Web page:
Use of pacifier in the early weeks can also cause problems. If you want your baby to take a pacifier, I would introduce it by the time he is one month old, but preferably not during the first two weeks of nursing. Some babies refuse to ever take a pacifier. Some become addicted to them and are still carrying them to Kindergarten. I think that the babies who become attached to pacifiers would have become thumb-suckers or blanket holders if they didn't attach to a pacifier. Some babies just seem to need security objects, and there isn't a lot you can do about that. Just because you offer a pacifier to your baby, that doesn't mean he will develop a bad habit. I have offered pacifiers to all six of my babies, all took them occasionally, and none of them became attached to them. I did have several children who sucked their thumbs for what seemed like forever, but that's another article.
I think it is great if your older baby will take a pacifier occasionally. If you have ever been driving down the highway with a screaming baby in the backseat and no way to pull over, even though you nursed just before you left, and you KNOW he can't possibly be hungry, you will know what a wonderful thing a pacifier can be (this especially applies if you have older kids and spend half your waking hours car-pooling). Although I have known some large breasted women who could actually lean over the car seat and let their breast hang in the baby's mouth, I have never met one well-endowed enough to sling her breast over the back seat to feed her baby. That's just one example of when a pacifier can be a lifesaver. Another is when your older baby (who is fat and happy and obviously getting enough to eat) has been marathon nursing for hours and nothing is making him happy. Sometimes he just wants to suck himself to sleep, and doesn't want to nurse. Believe it or not, this does happen. He almost gets angry when the milk comes out, and may settle right down with a pacifier. There also may be times when someone other than you may have to soothe your baby, especially if you return to work and he is in day care with other babies. You really can't stick a bottle in a baby's mouth every time he fusses, and caregivers don't have the breast to use as a built in pacifier.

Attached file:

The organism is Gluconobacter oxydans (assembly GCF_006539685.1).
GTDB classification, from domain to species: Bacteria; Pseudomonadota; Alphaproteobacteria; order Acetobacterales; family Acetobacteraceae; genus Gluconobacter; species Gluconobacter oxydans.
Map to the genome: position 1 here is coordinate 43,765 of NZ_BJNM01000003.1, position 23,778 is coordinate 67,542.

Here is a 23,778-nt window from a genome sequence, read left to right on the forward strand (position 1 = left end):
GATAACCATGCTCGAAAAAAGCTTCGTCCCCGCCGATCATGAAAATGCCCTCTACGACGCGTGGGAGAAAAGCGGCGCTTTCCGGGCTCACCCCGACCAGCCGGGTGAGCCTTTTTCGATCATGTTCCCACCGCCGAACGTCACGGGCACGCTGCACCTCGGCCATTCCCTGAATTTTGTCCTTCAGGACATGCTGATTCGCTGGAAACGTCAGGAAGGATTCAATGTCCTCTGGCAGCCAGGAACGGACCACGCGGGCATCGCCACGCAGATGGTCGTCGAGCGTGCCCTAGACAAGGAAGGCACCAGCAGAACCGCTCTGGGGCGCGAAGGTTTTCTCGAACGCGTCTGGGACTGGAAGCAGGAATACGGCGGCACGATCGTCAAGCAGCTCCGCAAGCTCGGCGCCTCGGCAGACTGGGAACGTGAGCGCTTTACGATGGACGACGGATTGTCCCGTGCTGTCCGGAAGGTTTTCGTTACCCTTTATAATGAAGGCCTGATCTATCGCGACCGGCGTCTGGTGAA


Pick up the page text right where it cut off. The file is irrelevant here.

So, I have broken the cardinal rule of lactation counseling by saying that I don't think pacifiers are all bad. This is because I have survived raising six children, and I know that you do whatever works and helps you keep your sanity. This may or may not include bottles, pacifiers, and formula.
There are however, some valid concerns about the use (and abuse) of pacifiers. Aside from the risk of nipple confusion, pacifier use is correlated with early weaning for a variety of reasons. Because newborns love to suck on anything put in their mouth, whether it is a finger or an artificial nipple, they may use the pacifier as a substitute for feedings, especially if they are small, ill, jaundiced, or just have a very laid back temperament. There is a spot in the back of a baby's mouth where the hard palate meets the soft palate. When anything touches it, an automatic sucking reflex is triggered. That's why babies will suck automatically when a finger or a rubber nipple is put in their mouth. The soft, mushy human nipple must be drawn back in the baby's mouth until it hits that spot, so use of an artificial nipple may make him somewhat lazy when it comes to nursing.
Some babies are perfectly content to happily miss a feeding as long as they have something to suck on, and some mothers take advantage of this by plugging their baby's mouth with a pacifier every time he fusses in order to make him sleep longer or go longer intervals between feedings. Young infants should spend their time and energy in nutritive sucking at the breast, not in non-nutritive sucking. Overuse of pacifiers can lead to poor weight gain, plugged ducts and mastitis, and a decrease in milk supply. If you have a yeast infection or your baby has thrush, pacifiers can become contaminated. Boil pacifiers every day during a thrush episode, and throw them away after a week. The same thing applies to bottle nipples.